Issue 001: What My Grandmother Was
in response to writing prompt: “tradition”
To my family, my grandmother was tradition.
I don’t mean that she pushed traditions on us, or that she was committed to keeping our family’s traditions alive in some we-can’t-forget-our-heritage kind of way. I mean that she was our rallying point. With her, of course we’d color Easter eggs together. Of course we’d celebrate every birthday. Of course we would do Christmas as we’d always done it. And now?
There are only two stories you need to hear to understand the kind of person my grandmother was. First, she once raised baby ducks (yes, a box of actual fluffy baby ducks) in her two-bedroom apartment for literally no other reason than to delight and entertain her grandchildren. (I named mine Joe.)
Second, when I was very small, she owned and operated a beautiful small-town flower shop. As her first — and, at the time, only — grandchild, I was given free range of the storefront. I’d pick up a teddy bear, and she’d say, “You can keep it.” And so it was. Then one day, a woman came in with her young son. When he picked up a teddy bear, I walked over to him and said, in my three-year-old wisdom, “You can keep it.” And my grandmother said, “She’s right, you can.” And so it was.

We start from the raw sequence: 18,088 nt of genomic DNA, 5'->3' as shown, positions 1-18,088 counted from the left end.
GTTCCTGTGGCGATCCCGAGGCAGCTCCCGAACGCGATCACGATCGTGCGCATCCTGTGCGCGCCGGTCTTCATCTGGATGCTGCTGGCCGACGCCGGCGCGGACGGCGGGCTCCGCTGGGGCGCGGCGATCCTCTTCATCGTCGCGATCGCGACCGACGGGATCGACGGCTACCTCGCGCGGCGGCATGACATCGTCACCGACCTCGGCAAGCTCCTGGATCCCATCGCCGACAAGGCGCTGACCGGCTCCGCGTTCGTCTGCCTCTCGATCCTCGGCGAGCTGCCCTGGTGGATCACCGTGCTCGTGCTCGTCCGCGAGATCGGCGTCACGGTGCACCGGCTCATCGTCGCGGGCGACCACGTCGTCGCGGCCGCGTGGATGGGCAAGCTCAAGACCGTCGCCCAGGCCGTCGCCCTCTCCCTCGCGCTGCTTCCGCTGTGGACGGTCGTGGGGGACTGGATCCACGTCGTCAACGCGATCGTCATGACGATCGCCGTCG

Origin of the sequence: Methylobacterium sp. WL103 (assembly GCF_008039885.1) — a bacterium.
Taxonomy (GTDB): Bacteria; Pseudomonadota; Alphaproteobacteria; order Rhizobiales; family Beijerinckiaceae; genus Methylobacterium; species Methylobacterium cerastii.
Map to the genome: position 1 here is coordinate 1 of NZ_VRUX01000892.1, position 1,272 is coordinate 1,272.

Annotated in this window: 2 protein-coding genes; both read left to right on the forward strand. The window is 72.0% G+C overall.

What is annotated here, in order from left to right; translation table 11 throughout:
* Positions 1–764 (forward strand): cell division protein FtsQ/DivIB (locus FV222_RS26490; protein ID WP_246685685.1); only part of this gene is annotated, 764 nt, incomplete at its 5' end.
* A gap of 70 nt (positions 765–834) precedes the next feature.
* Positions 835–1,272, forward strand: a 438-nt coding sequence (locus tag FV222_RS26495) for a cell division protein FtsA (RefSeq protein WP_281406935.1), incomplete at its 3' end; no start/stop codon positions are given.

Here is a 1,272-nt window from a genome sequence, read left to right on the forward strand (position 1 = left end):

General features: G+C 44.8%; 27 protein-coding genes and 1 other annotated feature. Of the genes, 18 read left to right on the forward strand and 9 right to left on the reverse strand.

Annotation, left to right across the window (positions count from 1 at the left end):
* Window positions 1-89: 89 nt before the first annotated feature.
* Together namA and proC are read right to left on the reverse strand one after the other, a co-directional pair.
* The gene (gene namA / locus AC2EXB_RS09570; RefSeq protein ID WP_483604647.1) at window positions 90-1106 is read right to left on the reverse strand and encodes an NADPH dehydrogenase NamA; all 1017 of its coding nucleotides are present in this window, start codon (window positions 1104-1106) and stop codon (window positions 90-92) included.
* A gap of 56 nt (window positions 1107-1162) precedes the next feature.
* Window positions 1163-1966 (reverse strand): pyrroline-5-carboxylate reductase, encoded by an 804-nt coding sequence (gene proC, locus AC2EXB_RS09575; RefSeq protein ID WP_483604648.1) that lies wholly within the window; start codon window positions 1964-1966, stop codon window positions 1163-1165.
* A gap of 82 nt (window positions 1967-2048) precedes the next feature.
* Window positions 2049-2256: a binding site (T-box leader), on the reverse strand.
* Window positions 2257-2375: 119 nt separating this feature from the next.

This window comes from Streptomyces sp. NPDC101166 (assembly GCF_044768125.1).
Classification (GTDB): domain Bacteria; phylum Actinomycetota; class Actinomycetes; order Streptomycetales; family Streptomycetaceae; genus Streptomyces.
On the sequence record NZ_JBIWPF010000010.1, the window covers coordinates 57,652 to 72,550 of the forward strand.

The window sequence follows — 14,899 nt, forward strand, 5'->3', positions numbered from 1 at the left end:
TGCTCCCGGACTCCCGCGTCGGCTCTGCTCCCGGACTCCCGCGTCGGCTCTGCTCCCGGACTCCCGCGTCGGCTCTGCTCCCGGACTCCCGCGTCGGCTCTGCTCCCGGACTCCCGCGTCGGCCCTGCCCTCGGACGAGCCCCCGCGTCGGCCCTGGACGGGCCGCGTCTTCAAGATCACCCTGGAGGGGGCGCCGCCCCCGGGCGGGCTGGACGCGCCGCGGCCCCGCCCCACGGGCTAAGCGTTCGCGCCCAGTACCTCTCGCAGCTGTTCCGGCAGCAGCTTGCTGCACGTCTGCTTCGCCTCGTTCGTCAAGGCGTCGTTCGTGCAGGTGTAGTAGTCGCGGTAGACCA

Christmas was her time to shine. It started with me, that first and only grandchild. You should’ve seen the overflow of presents she couldn’t really afford but couldn’t resist purchasing anyway just so that she could see the look on my face when I came downstairs on Christmas morning. Then my sister came, and the gifts doubled. Then my brother came. Then two cousins came. Then two more cousins came. And don’t forget those kids’ parents — they all needed plenty of gifts, too. She couldn’t stop herself — nor did she see any reason to. (No, not even a negative checking account balance.)
Now she’s gone, and she’s been gone for a few years, and her absence is more than just an empty space, it’s a chasm. I can see it in my mother’s eyes when there are fewer gifts under the tree, and when she realizes that being down a gift-giver means she couldn’t do anything about it even if we actually wanted her to. (To be fair, Mom, the gifts your adult children ask for cost a lot more than those toys used to.) I can see it in the uncomfortably shifting glances of my aunts and uncles when they RSVP “no” to a get-together because the energy of their own small family is tired and fragile. And the extrovert in me feels it when family gatherings end far earlier than they once would have.
But — truly — it doesn’t all feel like brokenness. Most of those kids aren’t kids anymore, which means we’re scattered, geographically and mentally. And really, really ... really busy. But I don’t feel an absence of love. I don’t feel an absence of support. It’s just an absence of tradition.
When my grandmother left us, we didn’t want to lose anything else. And the fact that we did feels like … failure. Though on the other hand, not always.
I’m somehow content with today while still longing for the past. And I don’t think that’s unusual. Even my mother talks about how she grew up with traditions she’d always assumed would continue forever. They didn’t. And I, having not been alive for them, never felt like they were missing. We made different traditions in their place.
I think that’s what’s happening to my family now. People grow, families change, and new happiness can take the place of old. And while it’s not always comfortable, I think it’s healthy, and okay.
And maybe even hopeful.